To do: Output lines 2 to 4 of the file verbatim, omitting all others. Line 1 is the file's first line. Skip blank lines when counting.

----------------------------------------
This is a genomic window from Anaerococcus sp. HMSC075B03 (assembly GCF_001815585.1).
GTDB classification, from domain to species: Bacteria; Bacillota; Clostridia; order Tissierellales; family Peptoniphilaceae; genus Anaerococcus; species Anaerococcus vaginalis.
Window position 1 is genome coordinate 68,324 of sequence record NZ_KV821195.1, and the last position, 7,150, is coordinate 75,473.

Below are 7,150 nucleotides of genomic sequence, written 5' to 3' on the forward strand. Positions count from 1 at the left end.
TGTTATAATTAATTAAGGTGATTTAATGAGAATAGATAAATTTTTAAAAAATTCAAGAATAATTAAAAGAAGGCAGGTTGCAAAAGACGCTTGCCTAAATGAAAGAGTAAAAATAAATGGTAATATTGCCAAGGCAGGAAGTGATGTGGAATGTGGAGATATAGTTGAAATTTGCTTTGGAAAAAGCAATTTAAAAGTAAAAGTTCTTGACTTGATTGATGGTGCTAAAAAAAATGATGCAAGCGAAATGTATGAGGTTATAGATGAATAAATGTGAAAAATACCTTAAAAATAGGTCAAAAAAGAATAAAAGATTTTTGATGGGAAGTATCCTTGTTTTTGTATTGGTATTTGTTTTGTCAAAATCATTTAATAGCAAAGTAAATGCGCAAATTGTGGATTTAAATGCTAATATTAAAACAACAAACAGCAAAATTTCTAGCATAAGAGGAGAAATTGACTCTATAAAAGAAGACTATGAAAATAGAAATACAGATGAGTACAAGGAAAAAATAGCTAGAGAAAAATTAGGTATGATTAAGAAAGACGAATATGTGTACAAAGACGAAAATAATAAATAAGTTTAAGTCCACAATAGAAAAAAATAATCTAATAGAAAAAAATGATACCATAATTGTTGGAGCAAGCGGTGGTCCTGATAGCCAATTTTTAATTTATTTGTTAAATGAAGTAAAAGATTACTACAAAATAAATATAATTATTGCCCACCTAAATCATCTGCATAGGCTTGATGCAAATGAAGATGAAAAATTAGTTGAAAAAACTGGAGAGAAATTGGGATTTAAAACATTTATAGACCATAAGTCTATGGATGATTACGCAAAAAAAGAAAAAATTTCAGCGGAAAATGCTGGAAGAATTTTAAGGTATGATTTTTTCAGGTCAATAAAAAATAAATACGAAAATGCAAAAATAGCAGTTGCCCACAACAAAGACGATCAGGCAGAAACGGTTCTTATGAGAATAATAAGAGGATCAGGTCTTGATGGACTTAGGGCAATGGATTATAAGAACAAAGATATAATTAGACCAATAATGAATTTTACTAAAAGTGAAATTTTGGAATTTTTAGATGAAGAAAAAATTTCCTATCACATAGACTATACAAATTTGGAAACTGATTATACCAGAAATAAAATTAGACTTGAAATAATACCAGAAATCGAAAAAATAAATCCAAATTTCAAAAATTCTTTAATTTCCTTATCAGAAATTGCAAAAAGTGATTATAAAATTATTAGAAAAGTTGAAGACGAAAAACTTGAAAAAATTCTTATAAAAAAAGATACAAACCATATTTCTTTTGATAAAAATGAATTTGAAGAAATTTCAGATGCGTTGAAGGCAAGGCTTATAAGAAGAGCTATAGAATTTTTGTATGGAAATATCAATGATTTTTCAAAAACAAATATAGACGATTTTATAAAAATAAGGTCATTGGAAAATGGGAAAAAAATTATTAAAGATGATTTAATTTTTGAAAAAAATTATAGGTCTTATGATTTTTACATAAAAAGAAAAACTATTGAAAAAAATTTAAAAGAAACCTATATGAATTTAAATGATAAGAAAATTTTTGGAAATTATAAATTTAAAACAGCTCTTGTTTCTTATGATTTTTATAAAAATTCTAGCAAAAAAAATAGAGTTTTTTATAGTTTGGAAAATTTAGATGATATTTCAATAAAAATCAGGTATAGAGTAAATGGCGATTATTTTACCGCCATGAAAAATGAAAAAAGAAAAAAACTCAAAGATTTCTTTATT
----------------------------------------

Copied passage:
GTDB classification, from domain to species: Bacteria; Bacillota; Clostridia; order Tissierellales; family Peptoniphilaceae; genus Anaerococcus; species Anaerococcus vaginalis.
Window position 1 is genome coordinate 68,324 of sequence record NZ_KV821195.1, and the last position, 7,150, is coordinate 75,473.

Below are 7,150 nucleotides of genomic sequence, written 5' to 3' on the forward strand. Positions count from 1 at the left end.